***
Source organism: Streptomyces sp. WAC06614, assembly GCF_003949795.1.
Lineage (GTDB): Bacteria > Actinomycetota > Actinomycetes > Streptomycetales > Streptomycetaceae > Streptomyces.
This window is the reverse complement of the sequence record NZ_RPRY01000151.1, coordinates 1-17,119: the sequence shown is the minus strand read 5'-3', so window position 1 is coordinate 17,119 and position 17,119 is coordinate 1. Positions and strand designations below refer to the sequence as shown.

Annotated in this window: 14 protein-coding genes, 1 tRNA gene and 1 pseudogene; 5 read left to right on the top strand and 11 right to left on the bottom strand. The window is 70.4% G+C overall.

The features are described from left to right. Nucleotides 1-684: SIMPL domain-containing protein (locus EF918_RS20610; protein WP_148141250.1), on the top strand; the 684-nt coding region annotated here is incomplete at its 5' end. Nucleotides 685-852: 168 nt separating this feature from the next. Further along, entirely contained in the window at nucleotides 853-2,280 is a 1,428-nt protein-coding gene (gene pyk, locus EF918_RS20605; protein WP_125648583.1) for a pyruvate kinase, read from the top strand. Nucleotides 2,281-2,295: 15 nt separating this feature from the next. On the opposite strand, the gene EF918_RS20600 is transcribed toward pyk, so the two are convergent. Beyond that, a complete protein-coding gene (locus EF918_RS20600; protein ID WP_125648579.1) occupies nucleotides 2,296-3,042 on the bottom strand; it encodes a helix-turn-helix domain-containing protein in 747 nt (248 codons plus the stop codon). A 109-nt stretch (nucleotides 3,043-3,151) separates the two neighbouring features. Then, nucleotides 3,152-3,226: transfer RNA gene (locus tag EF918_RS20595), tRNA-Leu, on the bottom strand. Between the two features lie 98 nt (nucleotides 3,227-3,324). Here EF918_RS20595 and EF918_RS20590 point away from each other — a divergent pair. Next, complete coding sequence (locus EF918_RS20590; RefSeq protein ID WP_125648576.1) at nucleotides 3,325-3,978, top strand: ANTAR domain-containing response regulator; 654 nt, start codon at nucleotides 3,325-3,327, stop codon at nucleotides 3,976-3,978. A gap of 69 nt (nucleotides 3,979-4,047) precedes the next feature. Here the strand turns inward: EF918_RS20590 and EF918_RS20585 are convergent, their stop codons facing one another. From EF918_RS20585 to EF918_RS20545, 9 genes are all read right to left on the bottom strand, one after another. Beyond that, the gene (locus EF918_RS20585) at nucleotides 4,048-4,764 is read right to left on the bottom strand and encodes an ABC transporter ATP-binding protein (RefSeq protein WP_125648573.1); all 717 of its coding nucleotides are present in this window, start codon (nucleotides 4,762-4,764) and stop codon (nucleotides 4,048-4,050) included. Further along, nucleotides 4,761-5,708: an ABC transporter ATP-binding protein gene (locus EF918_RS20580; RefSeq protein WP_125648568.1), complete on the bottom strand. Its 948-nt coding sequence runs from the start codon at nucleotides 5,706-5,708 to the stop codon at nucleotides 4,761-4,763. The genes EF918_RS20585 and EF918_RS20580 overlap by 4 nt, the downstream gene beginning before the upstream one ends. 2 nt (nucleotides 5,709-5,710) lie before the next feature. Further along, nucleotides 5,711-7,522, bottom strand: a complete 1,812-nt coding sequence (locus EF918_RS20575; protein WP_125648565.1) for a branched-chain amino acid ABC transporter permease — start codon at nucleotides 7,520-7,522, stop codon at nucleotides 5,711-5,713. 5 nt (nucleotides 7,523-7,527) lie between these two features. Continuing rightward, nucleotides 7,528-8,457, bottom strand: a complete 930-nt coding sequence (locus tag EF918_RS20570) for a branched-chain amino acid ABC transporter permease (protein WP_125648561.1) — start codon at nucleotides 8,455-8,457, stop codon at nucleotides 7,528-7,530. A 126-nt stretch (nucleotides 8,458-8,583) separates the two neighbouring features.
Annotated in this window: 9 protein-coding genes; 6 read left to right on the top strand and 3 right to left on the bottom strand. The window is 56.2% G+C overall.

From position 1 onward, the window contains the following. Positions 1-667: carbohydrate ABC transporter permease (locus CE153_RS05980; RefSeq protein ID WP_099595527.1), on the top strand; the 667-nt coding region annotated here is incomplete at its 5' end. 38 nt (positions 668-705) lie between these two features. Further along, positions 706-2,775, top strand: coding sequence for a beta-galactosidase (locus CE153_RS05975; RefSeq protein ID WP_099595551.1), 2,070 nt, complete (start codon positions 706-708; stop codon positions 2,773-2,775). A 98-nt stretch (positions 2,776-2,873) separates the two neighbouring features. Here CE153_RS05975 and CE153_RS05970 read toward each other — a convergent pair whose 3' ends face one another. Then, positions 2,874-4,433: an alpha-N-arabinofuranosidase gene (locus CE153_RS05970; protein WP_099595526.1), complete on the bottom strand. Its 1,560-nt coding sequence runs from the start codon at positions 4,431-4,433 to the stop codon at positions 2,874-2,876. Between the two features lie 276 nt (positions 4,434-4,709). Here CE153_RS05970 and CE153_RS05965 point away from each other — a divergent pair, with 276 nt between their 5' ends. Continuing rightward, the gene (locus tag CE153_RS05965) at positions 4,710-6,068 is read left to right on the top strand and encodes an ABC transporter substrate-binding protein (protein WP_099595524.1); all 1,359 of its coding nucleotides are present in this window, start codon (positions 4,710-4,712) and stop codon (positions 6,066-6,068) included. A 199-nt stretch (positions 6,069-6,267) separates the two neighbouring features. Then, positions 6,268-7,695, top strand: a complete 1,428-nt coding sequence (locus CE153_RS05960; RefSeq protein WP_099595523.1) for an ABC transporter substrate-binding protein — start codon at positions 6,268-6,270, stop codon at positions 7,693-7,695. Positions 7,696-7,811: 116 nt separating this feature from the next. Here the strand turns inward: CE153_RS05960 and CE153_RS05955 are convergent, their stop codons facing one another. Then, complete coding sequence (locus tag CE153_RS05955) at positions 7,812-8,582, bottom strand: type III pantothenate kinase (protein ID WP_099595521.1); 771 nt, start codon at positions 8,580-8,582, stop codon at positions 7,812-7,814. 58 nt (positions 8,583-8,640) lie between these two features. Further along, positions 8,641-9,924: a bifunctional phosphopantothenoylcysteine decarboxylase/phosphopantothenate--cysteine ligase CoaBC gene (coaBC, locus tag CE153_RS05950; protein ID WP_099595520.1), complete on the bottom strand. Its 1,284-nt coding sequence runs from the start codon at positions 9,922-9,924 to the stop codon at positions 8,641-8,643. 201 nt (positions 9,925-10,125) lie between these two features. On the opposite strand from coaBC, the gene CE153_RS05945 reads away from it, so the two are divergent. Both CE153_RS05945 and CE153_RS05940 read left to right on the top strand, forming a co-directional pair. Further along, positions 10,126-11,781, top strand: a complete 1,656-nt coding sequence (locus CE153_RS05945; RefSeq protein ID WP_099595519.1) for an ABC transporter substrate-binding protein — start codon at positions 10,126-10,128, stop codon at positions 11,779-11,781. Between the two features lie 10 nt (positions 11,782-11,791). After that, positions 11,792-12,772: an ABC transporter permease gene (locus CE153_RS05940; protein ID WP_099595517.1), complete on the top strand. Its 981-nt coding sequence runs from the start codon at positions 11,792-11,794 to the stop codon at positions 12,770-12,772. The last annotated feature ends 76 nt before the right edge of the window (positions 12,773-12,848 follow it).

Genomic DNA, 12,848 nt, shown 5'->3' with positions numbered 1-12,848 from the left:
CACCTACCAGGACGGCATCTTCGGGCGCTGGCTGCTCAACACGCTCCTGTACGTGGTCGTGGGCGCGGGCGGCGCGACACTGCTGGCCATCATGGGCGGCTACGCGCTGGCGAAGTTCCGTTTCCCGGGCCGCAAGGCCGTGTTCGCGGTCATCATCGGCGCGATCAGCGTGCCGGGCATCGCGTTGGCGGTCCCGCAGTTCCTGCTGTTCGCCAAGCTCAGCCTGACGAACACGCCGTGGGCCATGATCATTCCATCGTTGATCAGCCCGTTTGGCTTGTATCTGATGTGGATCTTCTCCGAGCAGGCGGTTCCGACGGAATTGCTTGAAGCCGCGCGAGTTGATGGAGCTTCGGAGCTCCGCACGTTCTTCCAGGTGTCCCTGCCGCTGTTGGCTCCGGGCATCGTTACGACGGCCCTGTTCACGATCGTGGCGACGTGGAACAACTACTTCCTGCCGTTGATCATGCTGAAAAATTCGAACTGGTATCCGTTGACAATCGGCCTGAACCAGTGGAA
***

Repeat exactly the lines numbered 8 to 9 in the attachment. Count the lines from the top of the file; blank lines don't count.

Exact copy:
Genomic DNA, 12,848 nt, shown 5'->3' with positions numbered 1-12,848 from the left:
CACCTACCAGGACGGCATCTTCGGGCGCTGGCTGCTCAACACGCTCCTGTACGTGGTCGTGGGCGCGGGCGGCGCGACACTGCTGGCCATCATGGGCGGCTACGCGCTGGCGAAGTTCCGTTTCCCGGGCCGCAAGGCCGTGTTCGCGGTCATCATCGGCGCGATCAGCGTGCCGGGCATCGCGTTGGCGGTCCCGCAGTTCCTGCTGTTCGCCAAGCTCAGCCTGACGAACACGCCGTGGGCCATGATCATTCCATCGTTGATCAGCCCGTTTGGCTTGTATCTGATGTGGATCTTCTCCGAGCAGGCGGTTCCGACGGAATTGCTTGAAGCCGCGCGAGTTGATGGAGCTTCGGAGCTCCGCACGTTCTTCCAGGTGTCCCTGCCGCTGTTGGCTCCGGGCATCGTTACGACGGCCCTGTTCACGATCGTGGCGACGTGGAACAACTACTTCCTGCCGTTGATCATGCTGAAAAATTCGAACTGGTATCCGTTGACAATCGGCCTGAACCAGTGGAA